Kauffman is also a longtime friend, so I can't claim to be an unbiased observer here, but I like the movie. It's very different from Maxwell's last Civil War picture, Gods & Generals, which didn't impress me as much: I thought the battle scenes in that one were filmed with flair, but things tended to get stiff and heavy-handed when the characters spoke instead of shot at each other. The new film, by contrast, shows no battles at all but has plenty of believable human-scale interaction. The parts the L.A. Times reviewer dismissed as "a rambling, drawn-out set up" were the parts I liked best: comfortable (and, later, not-so-comfortable) sequences that give texture to the town and its citizens. And despite the absence of battle scenes, it's unmistakably a war movie, in the same way that The Deer Hunter is a war movie even when it's showing you Pennsylvania instead of Vietnam.
Kauffman has posted a long and interesting article about his film's aims and origins at Front Porch Republic. Here's an extract from that essay, discussing the Harold Frederic novella that was the basis for the picture:
In every incarnation it sold poorly, as Frederic's work usually did. But then The Copperhead hit none of the expected notes. It catered neither to "Battle Hymn of the Republic" Northern righteousness nor "Dixie" Southern romanticism....There is an unblinking, unsentimental honesty to The Copperhead and Frederic's other stories of the War. The fanfare and spangles, the soaring rhetoric and battlefield heroism: you'll find none of that on his York State homefronts. We are shown, instead, a little world pockmarked, drained of life, even, by what—and who—is absent. Young men leave communities of which they are essential pieces. Some return intact but irreparably altered; some stagger home shattered; others make the trip back in pine boxes. The normal rhythms of courtship are disrupted. The interdependence of small farms, crossroads shops, and little Protestant churches is unraveled, and we are given to understand that things will never be the same.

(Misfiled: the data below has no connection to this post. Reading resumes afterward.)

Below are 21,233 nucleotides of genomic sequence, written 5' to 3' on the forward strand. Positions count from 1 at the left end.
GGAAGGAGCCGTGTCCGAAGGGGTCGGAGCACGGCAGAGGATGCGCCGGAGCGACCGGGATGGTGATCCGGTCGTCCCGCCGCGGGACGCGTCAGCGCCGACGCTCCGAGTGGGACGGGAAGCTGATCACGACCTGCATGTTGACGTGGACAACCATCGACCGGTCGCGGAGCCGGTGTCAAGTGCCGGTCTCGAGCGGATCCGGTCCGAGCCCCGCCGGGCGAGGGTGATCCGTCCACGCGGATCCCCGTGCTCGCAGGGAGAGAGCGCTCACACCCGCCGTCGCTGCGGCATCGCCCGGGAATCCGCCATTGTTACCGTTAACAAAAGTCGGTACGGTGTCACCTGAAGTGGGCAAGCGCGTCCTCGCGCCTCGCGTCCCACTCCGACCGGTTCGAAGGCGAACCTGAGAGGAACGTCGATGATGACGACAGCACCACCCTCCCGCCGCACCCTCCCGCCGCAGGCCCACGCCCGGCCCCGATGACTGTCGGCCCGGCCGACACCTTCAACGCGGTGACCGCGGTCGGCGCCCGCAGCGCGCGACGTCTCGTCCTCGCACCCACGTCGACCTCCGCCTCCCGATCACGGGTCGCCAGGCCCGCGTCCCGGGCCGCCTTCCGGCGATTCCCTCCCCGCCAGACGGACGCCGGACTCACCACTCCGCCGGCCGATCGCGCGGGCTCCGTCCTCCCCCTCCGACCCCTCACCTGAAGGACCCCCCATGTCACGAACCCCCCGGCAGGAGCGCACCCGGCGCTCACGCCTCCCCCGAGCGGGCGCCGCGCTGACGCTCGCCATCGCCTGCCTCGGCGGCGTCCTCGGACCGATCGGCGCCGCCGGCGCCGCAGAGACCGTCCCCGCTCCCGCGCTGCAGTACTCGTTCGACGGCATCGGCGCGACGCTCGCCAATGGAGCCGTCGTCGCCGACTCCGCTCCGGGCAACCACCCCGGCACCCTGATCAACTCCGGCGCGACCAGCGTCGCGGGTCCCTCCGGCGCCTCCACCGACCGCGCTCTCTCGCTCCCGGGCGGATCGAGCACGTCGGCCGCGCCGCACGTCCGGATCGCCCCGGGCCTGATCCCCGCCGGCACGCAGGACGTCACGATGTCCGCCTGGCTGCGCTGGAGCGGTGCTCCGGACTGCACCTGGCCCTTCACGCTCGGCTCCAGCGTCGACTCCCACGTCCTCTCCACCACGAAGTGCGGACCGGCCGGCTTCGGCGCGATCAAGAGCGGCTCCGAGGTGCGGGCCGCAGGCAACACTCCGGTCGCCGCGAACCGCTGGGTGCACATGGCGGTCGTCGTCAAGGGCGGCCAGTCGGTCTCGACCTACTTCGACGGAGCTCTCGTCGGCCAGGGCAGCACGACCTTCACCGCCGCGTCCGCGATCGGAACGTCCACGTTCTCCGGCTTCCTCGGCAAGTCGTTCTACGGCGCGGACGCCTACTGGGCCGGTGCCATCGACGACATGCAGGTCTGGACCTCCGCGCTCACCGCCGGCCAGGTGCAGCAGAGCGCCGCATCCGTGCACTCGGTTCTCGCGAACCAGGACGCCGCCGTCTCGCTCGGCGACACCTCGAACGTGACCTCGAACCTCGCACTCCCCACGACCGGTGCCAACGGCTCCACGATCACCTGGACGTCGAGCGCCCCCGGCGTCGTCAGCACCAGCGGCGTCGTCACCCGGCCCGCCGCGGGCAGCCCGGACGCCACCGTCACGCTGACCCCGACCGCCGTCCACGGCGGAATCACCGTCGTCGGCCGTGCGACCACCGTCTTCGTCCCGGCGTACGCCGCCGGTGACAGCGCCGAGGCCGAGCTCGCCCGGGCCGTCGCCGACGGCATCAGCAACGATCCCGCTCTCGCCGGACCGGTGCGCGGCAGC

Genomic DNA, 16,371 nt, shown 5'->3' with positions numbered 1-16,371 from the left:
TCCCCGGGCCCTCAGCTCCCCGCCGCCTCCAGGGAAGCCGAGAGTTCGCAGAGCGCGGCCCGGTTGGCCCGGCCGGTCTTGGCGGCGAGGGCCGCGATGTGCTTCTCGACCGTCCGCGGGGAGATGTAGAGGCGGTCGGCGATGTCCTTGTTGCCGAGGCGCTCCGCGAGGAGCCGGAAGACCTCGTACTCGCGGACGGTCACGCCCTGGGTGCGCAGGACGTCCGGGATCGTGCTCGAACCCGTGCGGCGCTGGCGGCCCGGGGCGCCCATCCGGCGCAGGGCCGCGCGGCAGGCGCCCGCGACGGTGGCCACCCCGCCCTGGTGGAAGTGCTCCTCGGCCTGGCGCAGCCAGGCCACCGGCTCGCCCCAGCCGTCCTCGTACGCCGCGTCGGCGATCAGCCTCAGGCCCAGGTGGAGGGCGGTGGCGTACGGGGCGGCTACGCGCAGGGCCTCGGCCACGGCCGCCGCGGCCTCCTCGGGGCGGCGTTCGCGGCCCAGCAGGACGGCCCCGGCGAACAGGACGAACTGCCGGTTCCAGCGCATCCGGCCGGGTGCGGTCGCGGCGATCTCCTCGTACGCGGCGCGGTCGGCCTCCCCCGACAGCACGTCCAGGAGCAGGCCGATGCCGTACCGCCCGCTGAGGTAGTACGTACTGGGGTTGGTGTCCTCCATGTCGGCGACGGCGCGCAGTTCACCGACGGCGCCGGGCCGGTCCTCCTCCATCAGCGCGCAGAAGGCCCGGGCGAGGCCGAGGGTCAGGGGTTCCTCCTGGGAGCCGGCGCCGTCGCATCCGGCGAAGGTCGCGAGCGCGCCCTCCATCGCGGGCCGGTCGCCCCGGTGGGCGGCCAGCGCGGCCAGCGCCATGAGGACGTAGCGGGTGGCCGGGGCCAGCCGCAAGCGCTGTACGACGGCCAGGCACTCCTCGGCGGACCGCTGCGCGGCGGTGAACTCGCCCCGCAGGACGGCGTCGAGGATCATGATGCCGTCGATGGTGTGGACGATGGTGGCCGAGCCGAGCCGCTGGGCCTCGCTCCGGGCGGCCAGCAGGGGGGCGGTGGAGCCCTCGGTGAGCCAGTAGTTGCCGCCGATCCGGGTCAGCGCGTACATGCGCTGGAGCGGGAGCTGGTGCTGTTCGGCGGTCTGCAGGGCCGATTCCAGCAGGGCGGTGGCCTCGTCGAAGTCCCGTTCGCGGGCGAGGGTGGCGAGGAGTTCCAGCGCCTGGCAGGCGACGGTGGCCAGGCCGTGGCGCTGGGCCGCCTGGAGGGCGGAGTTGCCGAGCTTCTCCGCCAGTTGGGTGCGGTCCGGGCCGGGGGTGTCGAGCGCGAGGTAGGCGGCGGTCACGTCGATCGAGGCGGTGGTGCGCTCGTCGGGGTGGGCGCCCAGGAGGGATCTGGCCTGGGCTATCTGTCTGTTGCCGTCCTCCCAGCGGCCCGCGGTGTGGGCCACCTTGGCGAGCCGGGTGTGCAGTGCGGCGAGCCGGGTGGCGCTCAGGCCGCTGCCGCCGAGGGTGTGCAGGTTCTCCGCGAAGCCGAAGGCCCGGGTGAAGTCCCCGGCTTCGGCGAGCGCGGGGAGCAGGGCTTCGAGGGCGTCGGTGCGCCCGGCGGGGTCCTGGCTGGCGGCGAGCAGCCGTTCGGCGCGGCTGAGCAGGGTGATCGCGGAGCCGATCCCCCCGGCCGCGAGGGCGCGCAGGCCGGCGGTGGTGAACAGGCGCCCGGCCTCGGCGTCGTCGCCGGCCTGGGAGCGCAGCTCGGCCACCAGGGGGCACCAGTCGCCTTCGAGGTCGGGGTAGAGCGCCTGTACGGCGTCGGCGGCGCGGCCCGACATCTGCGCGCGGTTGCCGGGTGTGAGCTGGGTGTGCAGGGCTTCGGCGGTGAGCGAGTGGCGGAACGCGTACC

And here's another section worth highlighting:
Typically, in a story of a dissenter, the author flatters himself and the audience. The deck is stacked; the cards are marked. Every right-thinking reader or viewer is confident that of course he or she would be at the side of this poor recusant who is being persecuted by narrow-minded peasants or clerics who deny that the earth orbits the sun or that man is a product of evolution or that the world is older than six thousand years or that the simon-pure prisoner who is about to be lynched is innocent. But really: is any pose more cheaply purchased than standing—at a very safe distance of years—with Galileo or Scopes?
Smugness is detestable. Only a complacent idiot enjoys burning strawmen or crowing over his moral superiority to the benighted. Harold Frederic does not let the reader bask in his own sanctimony. It's so easy to say that you're for free speech; that you honor the First Amendment; that though you may not agree with so and so who says such and such, you'll defend to the death his right to say it. Well, here's Abner Beech, an Upstate New York farmer of 1862. He thinks this war between the states—this hallowed war, this bloodletting out of which modern America was born—is an unconstitutional atrocity. He despises the soon-to-be martyred Abraham Lincoln, who by most 21st-century lights is the greatest American hero. Abner stands up and speaks his piece—his peace–during time of war.
Okay, Mr. Free Speech. Are you willing to defy the mob and defend Abner?
It's not so easy.